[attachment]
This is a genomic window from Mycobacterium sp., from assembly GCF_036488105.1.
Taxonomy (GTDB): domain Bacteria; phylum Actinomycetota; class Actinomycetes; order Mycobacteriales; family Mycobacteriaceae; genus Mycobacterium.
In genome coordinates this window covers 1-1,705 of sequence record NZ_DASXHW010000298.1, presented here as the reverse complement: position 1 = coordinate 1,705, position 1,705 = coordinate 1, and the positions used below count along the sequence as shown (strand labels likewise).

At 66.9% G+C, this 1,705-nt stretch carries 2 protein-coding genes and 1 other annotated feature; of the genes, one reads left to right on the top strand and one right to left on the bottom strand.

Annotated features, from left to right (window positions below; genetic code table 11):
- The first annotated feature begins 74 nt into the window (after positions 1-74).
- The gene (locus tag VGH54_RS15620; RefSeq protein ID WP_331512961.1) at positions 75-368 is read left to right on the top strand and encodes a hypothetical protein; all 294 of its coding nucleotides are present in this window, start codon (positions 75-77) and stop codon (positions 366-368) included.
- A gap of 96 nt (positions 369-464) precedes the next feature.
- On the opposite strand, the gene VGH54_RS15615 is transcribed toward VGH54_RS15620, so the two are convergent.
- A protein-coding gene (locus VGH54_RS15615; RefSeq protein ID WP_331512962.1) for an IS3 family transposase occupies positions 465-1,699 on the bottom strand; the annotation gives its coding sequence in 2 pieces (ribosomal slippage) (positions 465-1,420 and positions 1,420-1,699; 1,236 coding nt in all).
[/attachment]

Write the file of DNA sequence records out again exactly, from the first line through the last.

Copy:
This is a genomic window from Mycobacterium sp., from assembly GCF_036488105.1.
Taxonomy (GTDB): domain Bacteria; phylum Actinomycetota; class Actinomycetes; order Mycobacteriales; family Mycobacteriaceae; genus Mycobacterium.
In genome coordinates this window covers 1-1,705 of sequence record NZ_DASXHW010000298.1, presented here as the reverse complement: position 1 = coordinate 1,705, position 1,705 = coordinate 1, and the positions used below count along the sequence as shown (strand labels likewise).

At 66.9% G+C, this 1,705-nt stretch carries 2 protein-coding genes and 1 other annotated feature; of the genes, one reads left to right on the top strand and one right to left on the bottom strand.

Annotated features, from left to right (window positions below; genetic code table 11):
- The first annotated feature begins 74 nt into the window (after positions 1-74).
- The gene (locus tag VGH54_RS15620; RefSeq protein ID WP_331512961.1) at positions 75-368 is read left to right on the top strand and encodes a hypothetical protein; all 294 of its coding nucleotides are present in this window, start codon (positions 75-77) and stop codon (positions 366-368) included.
- A gap of 96 nt (positions 369-464) precedes the next feature.
- On the opposite strand, the gene VGH54_RS15615 is transcribed toward VGH54_RS15620, so the two are convergent.
- A protein-coding gene (locus VGH54_RS15615; RefSeq protein ID WP_331512962.1) for an IS3 family transposase occupies positions 465-1,699 on the bottom strand; the annotation gives its coding sequence in 2 pieces (ribosomal slippage) (positions 465-1,420 and positions 1,420-1,699; 1,236 coding nt in all).